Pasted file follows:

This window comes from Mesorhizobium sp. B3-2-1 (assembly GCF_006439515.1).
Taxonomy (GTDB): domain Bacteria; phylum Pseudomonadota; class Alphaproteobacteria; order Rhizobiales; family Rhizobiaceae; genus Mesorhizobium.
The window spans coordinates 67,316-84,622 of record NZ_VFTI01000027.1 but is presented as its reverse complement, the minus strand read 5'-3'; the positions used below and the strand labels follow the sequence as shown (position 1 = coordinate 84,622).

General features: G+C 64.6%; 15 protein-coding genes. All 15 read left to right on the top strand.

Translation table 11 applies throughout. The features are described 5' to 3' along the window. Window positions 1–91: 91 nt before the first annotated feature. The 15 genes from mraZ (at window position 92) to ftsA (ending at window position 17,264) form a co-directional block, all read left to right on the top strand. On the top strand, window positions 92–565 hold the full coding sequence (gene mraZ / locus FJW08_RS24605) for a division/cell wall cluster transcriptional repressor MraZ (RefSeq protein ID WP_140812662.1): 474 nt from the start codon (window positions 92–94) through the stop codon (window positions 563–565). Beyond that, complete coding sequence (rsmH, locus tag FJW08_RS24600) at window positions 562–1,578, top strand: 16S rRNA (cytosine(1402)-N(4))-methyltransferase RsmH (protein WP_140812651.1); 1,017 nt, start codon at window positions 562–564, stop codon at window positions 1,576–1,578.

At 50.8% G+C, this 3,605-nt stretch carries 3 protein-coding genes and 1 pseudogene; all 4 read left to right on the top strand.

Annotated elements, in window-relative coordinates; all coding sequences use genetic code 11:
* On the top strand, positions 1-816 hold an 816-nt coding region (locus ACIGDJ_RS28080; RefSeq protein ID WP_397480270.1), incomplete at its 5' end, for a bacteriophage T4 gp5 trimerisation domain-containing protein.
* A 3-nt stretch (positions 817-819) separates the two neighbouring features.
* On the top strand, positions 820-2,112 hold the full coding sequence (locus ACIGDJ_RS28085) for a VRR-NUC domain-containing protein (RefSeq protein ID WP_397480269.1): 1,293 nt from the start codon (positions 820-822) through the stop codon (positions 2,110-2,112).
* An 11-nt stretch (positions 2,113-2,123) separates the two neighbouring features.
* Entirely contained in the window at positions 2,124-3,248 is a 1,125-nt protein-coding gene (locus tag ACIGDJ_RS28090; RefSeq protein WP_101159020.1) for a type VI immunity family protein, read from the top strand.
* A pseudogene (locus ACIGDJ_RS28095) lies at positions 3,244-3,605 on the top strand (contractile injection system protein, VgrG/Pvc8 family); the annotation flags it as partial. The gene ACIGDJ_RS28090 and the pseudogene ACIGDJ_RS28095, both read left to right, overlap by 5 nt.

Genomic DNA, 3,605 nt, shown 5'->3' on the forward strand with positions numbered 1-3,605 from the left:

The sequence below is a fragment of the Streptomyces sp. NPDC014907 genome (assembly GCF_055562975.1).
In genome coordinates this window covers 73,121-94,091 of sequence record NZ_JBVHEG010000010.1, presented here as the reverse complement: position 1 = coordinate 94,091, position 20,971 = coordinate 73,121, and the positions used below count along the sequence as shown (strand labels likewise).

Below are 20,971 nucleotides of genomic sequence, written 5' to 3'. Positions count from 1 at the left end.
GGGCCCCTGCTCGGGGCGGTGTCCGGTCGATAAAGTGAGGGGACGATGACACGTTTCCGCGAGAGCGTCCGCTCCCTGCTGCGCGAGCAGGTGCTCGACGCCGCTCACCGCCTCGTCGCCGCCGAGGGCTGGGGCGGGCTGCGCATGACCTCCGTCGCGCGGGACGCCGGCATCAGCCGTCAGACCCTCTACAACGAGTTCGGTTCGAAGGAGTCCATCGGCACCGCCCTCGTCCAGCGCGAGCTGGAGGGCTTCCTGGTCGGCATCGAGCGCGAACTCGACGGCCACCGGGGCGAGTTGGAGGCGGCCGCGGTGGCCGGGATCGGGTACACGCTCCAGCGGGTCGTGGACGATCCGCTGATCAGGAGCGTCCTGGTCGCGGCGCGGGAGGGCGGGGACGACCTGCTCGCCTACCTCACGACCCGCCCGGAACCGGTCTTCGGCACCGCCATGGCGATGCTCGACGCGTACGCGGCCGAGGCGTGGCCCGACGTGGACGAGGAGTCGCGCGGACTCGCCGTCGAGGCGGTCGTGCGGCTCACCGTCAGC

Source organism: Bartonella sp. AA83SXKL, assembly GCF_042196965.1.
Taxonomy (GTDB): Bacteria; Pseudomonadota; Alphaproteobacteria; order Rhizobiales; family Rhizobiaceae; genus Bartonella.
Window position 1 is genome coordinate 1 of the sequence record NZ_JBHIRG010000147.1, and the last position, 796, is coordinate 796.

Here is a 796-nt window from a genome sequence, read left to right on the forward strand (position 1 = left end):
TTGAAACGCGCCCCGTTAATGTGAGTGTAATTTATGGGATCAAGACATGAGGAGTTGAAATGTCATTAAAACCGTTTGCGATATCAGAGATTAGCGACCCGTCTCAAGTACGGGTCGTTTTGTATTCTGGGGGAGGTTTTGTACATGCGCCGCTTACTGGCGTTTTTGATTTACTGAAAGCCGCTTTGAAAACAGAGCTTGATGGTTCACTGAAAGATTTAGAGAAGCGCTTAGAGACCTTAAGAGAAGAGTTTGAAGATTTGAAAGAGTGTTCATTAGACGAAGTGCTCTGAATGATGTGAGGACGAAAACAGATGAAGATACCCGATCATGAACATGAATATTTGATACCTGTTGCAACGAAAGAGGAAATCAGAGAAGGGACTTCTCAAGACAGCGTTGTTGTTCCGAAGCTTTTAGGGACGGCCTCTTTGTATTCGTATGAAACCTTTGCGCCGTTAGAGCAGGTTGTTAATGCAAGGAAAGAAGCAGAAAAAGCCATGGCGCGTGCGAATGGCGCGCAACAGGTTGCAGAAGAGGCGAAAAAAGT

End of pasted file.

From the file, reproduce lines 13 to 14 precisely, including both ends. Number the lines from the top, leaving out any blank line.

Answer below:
* A pseudogene (locus ACIGDJ_RS28095) lies at positions 3,244-3,605 on the top strand (contractile injection system protein, VgrG/Pvc8 family); the annotation flags it as partial. The gene ACIGDJ_RS28090 and the pseudogene ACIGDJ_RS28095, both read left to right, overlap by 5 nt.

Genomic DNA, 3,605 nt, shown 5'->3' on the forward strand with positions numbered 1-3,605 from the left: